It’s not a surprise that the internet situation here is less than perfect, and I’ve had days so packed that by the time I get back to the hotel I just want to pass out, but a few quick observations before I have to run off to another meeting:
-Haiti has a lot of natural beauty, which isn’t often part of the story when news organizations are reporting about events (usually tragedies) here. I also believe pretty firmly that human beings have a natural inclination toward creating aesthetically pleasing environments; we gravitate toward beauty, symmetry, good design. That, too, is on display here. Even some of the most depressing places — the tent and shanty camps where people have been living since the earthquake destroyed their homes, for example — are speckled with art and brightness. I tweeted a few of the photos I’ve taken; check them out here, here and here. I will post them on the blog when I’m back home.
-The organization I’m here to visit, a local chapter of JCI, brought me here so they could show me their efforts to build a community center. I’ve met with the local members, many of their partners, an official from the mayor’s office and a few of the people who live adjacent to the proposed site. A reason I really like this project is that the entire thing was dreamed up and designed by members of the community where the center will (hopefully) be built. Like anywhere, political views here are wildly diverse, but one thing I’ve heard a few times is a generalized frustration with the NGO community. Outside organizations want to come in and give water or food, and that’s great, but they aren’t creating long-term sustainable solutions for the country. The NGOs are the ones setting the agenda — they come in with an idea for a project and they execute it with plentiful funding, without a whole lot of input from the people who actually live here. This project is locally created and locally driven. It’ll create local jobs, and the JCI members who are promoting it believe it’ll be part of a long-term investment in local education, crime reduction and youth empowerment.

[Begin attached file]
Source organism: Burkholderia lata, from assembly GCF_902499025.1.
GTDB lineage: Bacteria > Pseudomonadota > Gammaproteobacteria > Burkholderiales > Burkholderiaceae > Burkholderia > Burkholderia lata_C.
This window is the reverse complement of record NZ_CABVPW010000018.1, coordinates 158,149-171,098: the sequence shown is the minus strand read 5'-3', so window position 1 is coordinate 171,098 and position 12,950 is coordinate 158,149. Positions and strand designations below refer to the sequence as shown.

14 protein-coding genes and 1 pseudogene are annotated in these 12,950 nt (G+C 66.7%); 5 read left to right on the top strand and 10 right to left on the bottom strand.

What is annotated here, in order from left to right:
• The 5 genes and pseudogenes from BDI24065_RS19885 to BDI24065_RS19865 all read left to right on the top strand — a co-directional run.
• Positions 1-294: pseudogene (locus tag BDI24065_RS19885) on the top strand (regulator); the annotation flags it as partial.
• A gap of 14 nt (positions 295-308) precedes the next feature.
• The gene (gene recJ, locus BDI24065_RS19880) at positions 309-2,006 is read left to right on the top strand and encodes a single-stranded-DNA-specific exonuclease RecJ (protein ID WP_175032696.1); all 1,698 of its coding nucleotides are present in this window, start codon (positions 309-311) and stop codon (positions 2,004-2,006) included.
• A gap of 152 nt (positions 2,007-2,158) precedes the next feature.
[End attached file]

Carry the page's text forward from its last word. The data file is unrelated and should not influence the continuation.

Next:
-I really need to get better at French.
-The JCI members here are incredibly impressive. All of the members I’ve met have full-time jobs — doctors, development workers, journalists — and they participate with JCI and the building of this community center in their spare time. They are, basically, a bunch of development nerds who are frustrated with the status quo and want to make things better. One of the most striking parts of the trip is when they drove me to three of their meeting sites — where they met before the earthquake, immediately after, and now. The building they met in before the earthquake is leveled; it’s a pile of rubble today. After the earthquake, they found an empty lot, where they constructed tents and met for three months. During that time, they came up with the idea for the center. And after three months, a person across the street from their tent office offered them meeting space, and they took it. Last night, at one of their meetings, the leadership board met in one room, and when we came out, the rest of the organization was doing business by the glow of a single lightbulb in a dark room on a Friday night.
And now I have to run again. Feel free to leave questions or thoughts in the comments. I come back to the U.S. tomorrow, but I’ll check the comments this evening and try to address any of your questions to JCI members.
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